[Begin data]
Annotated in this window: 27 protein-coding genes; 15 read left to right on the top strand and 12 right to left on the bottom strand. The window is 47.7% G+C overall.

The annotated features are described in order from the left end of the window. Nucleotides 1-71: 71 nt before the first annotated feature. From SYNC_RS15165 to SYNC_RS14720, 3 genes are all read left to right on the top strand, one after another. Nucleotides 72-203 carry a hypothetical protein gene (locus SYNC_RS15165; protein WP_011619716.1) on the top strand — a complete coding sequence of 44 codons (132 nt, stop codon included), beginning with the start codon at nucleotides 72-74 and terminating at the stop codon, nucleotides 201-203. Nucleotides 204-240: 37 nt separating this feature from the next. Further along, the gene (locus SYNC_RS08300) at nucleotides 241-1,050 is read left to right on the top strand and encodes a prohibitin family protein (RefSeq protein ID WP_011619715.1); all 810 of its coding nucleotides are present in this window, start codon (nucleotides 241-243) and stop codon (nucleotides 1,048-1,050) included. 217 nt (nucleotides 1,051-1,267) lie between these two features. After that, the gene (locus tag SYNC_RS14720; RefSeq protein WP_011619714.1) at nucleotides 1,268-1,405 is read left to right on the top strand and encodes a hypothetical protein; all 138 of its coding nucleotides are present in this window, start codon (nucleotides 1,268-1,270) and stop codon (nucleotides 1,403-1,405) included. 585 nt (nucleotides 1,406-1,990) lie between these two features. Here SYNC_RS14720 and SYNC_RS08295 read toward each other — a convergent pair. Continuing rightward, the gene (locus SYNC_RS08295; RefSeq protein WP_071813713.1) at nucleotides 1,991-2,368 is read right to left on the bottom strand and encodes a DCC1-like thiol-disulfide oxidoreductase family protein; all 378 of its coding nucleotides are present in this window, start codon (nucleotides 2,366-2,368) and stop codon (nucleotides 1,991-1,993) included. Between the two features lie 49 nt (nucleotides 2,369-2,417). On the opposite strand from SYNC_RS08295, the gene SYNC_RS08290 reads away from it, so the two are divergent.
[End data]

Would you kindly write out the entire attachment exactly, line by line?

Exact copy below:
Annotated in this window: 27 protein-coding genes; 15 read left to right on the top strand and 12 right to left on the bottom strand. The window is 47.7% G+C overall.

The annotated features are described in order from the left end of the window. Nucleotides 1-71: 71 nt before the first annotated feature. From SYNC_RS15165 to SYNC_RS14720, 3 genes are all read left to right on the top strand, one after another. Nucleotides 72-203 carry a hypothetical protein gene (locus SYNC_RS15165; protein WP_011619716.1) on the top strand — a complete coding sequence of 44 codons (132 nt, stop codon included), beginning with the start codon at nucleotides 72-74 and terminating at the stop codon, nucleotides 201-203. Nucleotides 204-240: 37 nt separating this feature from the next. Further along, the gene (locus SYNC_RS08300) at nucleotides 241-1,050 is read left to right on the top strand and encodes a prohibitin family protein (RefSeq protein ID WP_011619715.1); all 810 of its coding nucleotides are present in this window, start codon (nucleotides 241-243) and stop codon (nucleotides 1,048-1,050) included. 217 nt (nucleotides 1,051-1,267) lie between these two features. After that, the gene (locus tag SYNC_RS14720; RefSeq protein WP_011619714.1) at nucleotides 1,268-1,405 is read left to right on the top strand and encodes a hypothetical protein; all 138 of its coding nucleotides are present in this window, start codon (nucleotides 1,268-1,270) and stop codon (nucleotides 1,403-1,405) included. 585 nt (nucleotides 1,406-1,990) lie between these two features. Here SYNC_RS14720 and SYNC_RS08295 read toward each other — a convergent pair. Continuing rightward, the gene (locus SYNC_RS08295; RefSeq protein WP_071813713.1) at nucleotides 1,991-2,368 is read right to left on the bottom strand and encodes a DCC1-like thiol-disulfide oxidoreductase family protein; all 378 of its coding nucleotides are present in this window, start codon (nucleotides 2,366-2,368) and stop codon (nucleotides 1,991-1,993) included. Between the two features lie 49 nt (nucleotides 2,369-2,417). On the opposite strand from SYNC_RS08295, the gene SYNC_RS08290 reads away from it, so the two are divergent.